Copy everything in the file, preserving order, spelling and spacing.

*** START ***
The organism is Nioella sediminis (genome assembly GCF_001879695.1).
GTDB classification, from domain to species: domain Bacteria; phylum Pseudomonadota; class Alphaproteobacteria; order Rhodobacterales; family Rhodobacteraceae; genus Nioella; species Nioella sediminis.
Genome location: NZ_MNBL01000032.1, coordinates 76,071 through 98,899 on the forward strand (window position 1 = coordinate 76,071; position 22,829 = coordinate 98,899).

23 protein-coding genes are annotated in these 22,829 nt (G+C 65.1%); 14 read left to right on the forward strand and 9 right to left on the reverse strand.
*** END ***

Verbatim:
The organism is Nioella sediminis (genome assembly GCF_001879695.1).
GTDB classification, from domain to species: domain Bacteria; phylum Pseudomonadota; class Alphaproteobacteria; order Rhodobacterales; family Rhodobacteraceae; genus Nioella; species Nioella sediminis.
Genome location: NZ_MNBL01000032.1, coordinates 76,071 through 98,899 on the forward strand (window position 1 = coordinate 76,071; position 22,829 = coordinate 98,899).

23 protein-coding genes are annotated in these 22,829 nt (G+C 65.1%); 14 read left to right on the forward strand and 9 right to left on the reverse strand.